What’s this “Thrifting”?
Thrifting is a word that is being thrown around a lot on social media these days. Any and every small clothing business is calling itself a “thrift shop”. Even Macklamore has a song by that name! So what is it exactly?
The much awaited reboot of Sex and the City, And Just Like That, aired last month and fans are already clamoring to get an in on the new fashion trends that the show is going to start. Back in the day, when Sex and the City first aired (late 1990s and early 2000s), it had a definitive impact on fashion.
However, this time the costume designers teamed up, not with a company that sells fresh off the runway fashion must-haves, but with ThredUp, a second-hand clothing store that resells the clothes from the wardrobes of the likes of you and me.
This draws our attention to the second hand fashion market. The fashion industry was worth about $2.5 trillion but was walloped by lockdown- and it also faces environmental reckoning. Recycling is not a common practice when it comes to clothes, shoes and handbags. Fashion industry contributes massively to water and land degradation and its carbon emission is estimated to be somewhere between 4% to 10% of the global emissions. Even the average of that is more than that of aviation and shipping combined.
All goods lie on a spectrum with consumption goods (like coffee, newspaper) on one end and investment goods (property, jewelry) on the other. The position of a good on this spectrum largely determines the kind of market available for it. Desirability is just as important as quality and durability.
The fashion industry is used to moving fast. 100 billion products are produced annually. This over production is a result of inefficient demand prediction. Often, the right product is not in the right place at the right time for the right consumer.
However, things are changing. Spearheaded by influencers like Emma Chamberlain, the idea of selling, buying and wearing clothes from thrift stores or consignment stores has really hit the mainstream. Several companies like Depop, thredUP, The RealReal have shown the opportunity and success of the resale market.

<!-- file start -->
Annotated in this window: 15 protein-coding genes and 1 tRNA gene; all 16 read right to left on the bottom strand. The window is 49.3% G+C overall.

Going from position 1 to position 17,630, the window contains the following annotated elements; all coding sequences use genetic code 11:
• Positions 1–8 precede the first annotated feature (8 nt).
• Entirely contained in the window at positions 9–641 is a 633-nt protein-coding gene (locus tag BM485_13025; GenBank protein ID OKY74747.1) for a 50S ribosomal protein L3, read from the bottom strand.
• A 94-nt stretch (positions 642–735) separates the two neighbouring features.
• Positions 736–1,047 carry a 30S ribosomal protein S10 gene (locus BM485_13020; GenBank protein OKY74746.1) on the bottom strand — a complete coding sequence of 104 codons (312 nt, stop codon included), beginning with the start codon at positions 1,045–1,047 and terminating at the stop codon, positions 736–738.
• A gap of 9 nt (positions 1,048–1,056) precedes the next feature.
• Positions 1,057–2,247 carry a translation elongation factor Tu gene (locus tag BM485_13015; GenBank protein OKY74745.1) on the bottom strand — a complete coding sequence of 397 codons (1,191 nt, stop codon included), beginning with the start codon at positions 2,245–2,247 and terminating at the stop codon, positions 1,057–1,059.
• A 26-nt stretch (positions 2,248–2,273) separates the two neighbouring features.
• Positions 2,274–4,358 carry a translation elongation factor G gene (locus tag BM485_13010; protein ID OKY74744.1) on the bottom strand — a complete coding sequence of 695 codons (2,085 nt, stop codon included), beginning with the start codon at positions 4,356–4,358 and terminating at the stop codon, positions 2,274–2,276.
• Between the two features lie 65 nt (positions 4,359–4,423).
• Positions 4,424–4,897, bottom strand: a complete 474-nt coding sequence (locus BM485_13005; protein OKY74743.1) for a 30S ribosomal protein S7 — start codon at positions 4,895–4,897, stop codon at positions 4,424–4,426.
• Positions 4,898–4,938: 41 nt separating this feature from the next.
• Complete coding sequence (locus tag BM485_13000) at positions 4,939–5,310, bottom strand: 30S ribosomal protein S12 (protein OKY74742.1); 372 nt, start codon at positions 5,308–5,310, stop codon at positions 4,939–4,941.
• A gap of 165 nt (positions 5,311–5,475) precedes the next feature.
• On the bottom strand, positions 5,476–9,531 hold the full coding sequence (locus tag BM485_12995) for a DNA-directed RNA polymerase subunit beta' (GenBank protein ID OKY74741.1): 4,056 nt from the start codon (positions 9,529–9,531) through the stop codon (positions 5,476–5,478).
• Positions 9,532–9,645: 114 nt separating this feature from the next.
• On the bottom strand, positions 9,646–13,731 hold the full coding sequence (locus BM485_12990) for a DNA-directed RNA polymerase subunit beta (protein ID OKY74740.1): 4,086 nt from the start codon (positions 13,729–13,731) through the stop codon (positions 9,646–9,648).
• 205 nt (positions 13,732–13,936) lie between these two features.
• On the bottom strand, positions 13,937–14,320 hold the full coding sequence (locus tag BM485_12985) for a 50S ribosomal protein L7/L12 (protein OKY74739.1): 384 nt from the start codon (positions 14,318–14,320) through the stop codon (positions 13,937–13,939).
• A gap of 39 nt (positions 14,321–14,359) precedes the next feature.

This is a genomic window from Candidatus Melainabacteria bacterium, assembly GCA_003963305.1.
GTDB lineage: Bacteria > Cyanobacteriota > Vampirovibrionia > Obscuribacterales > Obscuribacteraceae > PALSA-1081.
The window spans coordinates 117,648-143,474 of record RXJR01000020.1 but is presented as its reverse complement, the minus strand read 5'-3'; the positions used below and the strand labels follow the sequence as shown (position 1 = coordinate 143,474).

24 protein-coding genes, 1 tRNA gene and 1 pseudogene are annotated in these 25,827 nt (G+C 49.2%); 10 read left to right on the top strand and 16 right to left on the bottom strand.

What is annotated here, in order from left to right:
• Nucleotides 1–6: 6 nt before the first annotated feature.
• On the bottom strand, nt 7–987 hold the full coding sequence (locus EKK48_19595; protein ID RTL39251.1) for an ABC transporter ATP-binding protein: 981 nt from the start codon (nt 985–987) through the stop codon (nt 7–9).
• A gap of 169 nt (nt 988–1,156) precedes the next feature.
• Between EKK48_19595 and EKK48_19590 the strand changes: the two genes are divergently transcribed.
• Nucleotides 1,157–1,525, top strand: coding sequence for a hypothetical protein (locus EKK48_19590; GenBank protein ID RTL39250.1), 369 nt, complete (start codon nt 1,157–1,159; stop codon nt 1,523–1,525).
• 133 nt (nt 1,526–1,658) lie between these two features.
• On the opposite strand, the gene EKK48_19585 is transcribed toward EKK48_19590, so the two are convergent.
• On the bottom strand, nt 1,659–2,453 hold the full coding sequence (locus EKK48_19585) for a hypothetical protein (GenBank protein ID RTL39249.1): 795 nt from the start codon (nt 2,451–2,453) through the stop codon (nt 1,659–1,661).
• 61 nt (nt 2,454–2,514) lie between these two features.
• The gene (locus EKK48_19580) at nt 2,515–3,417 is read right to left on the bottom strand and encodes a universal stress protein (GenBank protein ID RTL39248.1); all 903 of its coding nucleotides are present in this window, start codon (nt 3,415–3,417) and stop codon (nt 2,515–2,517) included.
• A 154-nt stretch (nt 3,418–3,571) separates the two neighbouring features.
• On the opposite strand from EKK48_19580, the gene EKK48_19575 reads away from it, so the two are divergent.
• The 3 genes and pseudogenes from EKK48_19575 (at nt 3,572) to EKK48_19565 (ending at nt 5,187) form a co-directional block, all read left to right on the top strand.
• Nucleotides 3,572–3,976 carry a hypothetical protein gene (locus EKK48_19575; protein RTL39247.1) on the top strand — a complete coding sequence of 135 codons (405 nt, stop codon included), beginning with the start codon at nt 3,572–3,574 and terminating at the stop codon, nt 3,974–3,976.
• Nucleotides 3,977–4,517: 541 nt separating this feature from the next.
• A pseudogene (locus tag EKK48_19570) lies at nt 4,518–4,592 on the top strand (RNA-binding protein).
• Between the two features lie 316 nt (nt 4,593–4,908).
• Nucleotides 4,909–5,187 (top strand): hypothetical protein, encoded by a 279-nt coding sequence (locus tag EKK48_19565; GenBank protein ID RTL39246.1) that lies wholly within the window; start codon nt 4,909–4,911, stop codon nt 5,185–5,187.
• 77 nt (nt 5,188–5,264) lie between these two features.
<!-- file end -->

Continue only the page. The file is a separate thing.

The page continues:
Now, before moving ahead, let’s first understand what thrift and consignment stores are. Simply put, thrift shops are donation-based, pulling from a charity or non-profit organization. So, for example, people donate clothes and home goods to a local non-profit donation organization, and then those donations are taken to the thrift shop. The items donated are then sorted and priced by volunteers and are then sent to the floor for purchase.
Consignment shops, on the other hand, are a lot more selective and won’t take whatever you bring in to donate. Furthermore, consignment shops sell the items on behalf of the original owner. This means that the owner receives money from the store for the clothes they accept.
James Reinhart, the CEO of Thredup, saw an opportunity when a nearby consignment shop refused to buy his clothes because they only dealt in luxury goods. He realised that the items he wanted to sell were definitely not worth zero but he still did not have a suitable market to sell them in. So, he started Thredup.
At Thredup, sellers can get anything between 5% to 80% of what their items are sold for, depending on the quality and brand. Thredup is a US based company which also expanded to 9 other European countries. It has 1.4 million active buyers and half a million active sellers.
Business models differ from company to company. Those like Thredup and The Real Real collect all items and take them to a centralised hub and distribute them as per the orders. Others work from cupboard to cupboard. They just facilitate the exchange by providing shipping services.